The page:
We need something that measures our individual progress – individual as opposed to comparing with others. Measuring our progress in building new, future capabilities. Measuring future value potential. Am I better at this than last month? Have I learned something new this week? Etc.

Scores are after the fact. They are confabulating. They are past-performance indicators.

IMG_0023 cropped

Petervan artwork – Left overs of tape cutting – Feb 2017


We need some future capabilities indicators, showing our own individual continuous learning and cultivation of new skills. Our capacity to making-the-right-cut for the future.

Haydn Shaughnessy once coined the term KCI – Key Capability Indicators. I liked that a lot. At that time, the term was in the context of organisational innovation indicators. I wonder what individual learning indicators would look like.



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In my Mid-Jan 2018 swan song post, I invited my readers to start a conversation on “Let’s do something interesting”.

Tourists stroll on a pier in the Black Sea town of Balchik, Bulgaria, on August 25, 2017. # Dimitar Dilkoff : AFP : Getty

Tourists stroll on a pier in the Black Sea town of Balchik, Bulgaria
August 2017, Picture by Dimitar Dilkoff / AFP / Getty


A couple of Skype calls later, I stumbled upon a number of criteria that I would use to assess whether proposed work is interesting of not. The five criteria fit into a handy acronym A.F.E.A.R. that of course has nothing to do with fear but all with continuous learning opportunities.

A.F.E.A.R. stands for: Advancing, Fun, Edgy, Alertness, and Risky

  • Advancing: the work has to have a good level of humanistic advancement. End 2017, I condensed my sabbatical thinking into five trends for humanistic advancement.
  • Fun: not much to add here, other than that it is not about entertainment. Fun is about meeting interesting people and novel insights, lots of laughs, a good meal, a good drink. Joyful would equally qualify.
  • Edgy: the work has to be edgy. Like “at the edge” of comfort and trends. In Dutch there is an expression “Er moet een hoek af zijn”, meaning a bit “dotty”. Many synonyms here, I particularly like: absurd, odd, unconventional, weird.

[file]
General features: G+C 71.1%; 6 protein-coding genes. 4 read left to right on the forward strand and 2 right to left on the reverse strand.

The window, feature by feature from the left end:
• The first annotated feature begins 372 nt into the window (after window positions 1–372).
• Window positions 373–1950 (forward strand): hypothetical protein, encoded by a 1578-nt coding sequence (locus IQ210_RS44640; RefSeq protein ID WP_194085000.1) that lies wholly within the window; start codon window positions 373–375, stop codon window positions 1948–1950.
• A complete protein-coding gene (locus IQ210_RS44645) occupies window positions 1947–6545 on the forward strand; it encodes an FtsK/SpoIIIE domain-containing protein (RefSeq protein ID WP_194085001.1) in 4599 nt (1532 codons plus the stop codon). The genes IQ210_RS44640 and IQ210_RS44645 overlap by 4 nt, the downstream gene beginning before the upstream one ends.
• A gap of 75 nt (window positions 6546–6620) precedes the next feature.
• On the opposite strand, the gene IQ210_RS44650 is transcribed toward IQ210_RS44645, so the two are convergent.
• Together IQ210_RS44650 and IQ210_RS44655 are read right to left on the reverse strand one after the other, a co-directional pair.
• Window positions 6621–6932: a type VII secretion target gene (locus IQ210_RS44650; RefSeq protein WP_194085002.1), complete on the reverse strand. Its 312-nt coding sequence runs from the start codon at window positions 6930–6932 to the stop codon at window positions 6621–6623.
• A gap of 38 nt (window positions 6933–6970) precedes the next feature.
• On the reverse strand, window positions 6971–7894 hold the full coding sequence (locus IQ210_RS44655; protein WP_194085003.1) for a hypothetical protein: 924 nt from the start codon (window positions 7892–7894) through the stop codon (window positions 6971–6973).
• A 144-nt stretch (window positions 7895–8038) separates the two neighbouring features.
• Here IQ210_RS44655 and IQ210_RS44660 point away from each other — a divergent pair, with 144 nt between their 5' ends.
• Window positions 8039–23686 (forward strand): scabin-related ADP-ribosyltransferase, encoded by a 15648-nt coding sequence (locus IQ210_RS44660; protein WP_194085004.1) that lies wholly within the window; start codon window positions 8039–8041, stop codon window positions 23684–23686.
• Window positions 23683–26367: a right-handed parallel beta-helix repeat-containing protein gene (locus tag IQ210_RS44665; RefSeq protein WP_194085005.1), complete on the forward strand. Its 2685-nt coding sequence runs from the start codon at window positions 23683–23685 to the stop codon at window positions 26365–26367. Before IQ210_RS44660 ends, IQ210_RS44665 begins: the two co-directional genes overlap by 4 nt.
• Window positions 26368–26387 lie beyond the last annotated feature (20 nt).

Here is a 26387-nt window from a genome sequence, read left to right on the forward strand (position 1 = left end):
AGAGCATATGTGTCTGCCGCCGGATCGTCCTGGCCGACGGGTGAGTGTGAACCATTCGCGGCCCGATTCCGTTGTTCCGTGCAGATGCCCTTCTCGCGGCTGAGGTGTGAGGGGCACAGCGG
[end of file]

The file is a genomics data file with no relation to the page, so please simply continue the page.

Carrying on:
• Alertness: The work must include the creation of situations and interventions where people feel slightly at sea, because that’s the place of highest alertness.
  • Risky: as in not yet done before, an experiment. I never do something twice. I have no templates, starting from scratch for every new project. There are no best practices of the past. I live in the present.

I could have added another “A”, the “A” of Art. Because I have a deep belief that only by using art as support to content – aka not art as entertainment – we can resonate with our guests at a level beyond the cognitive.

In a recent intro letter for a gig, I wrote:

“I am not in the event-production or entertainment business. I am in the business of creating immersive learning experiences. I am an experience architect, and work with professional production companies and facilitators. My work is edgy and risky. I believe that the arts are a limitless and untapped resource that can bring experiences and content to new levels.”

So, my work is “Edgy and risky”: do you still want to play?


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Edition-117 of Delicacies. As usual, max 5 articles that I found interesting and worth re-reading. Handpicked, no robots. Minimalism in curation. Enjoy!

If you can’t get enough of these and want more than 5 articles, I have created an extended version of Petervan’s Delicacies in REVUE. If you want more than 5 links, you can subscribe here: https://www.getrevue.co/profile/petervan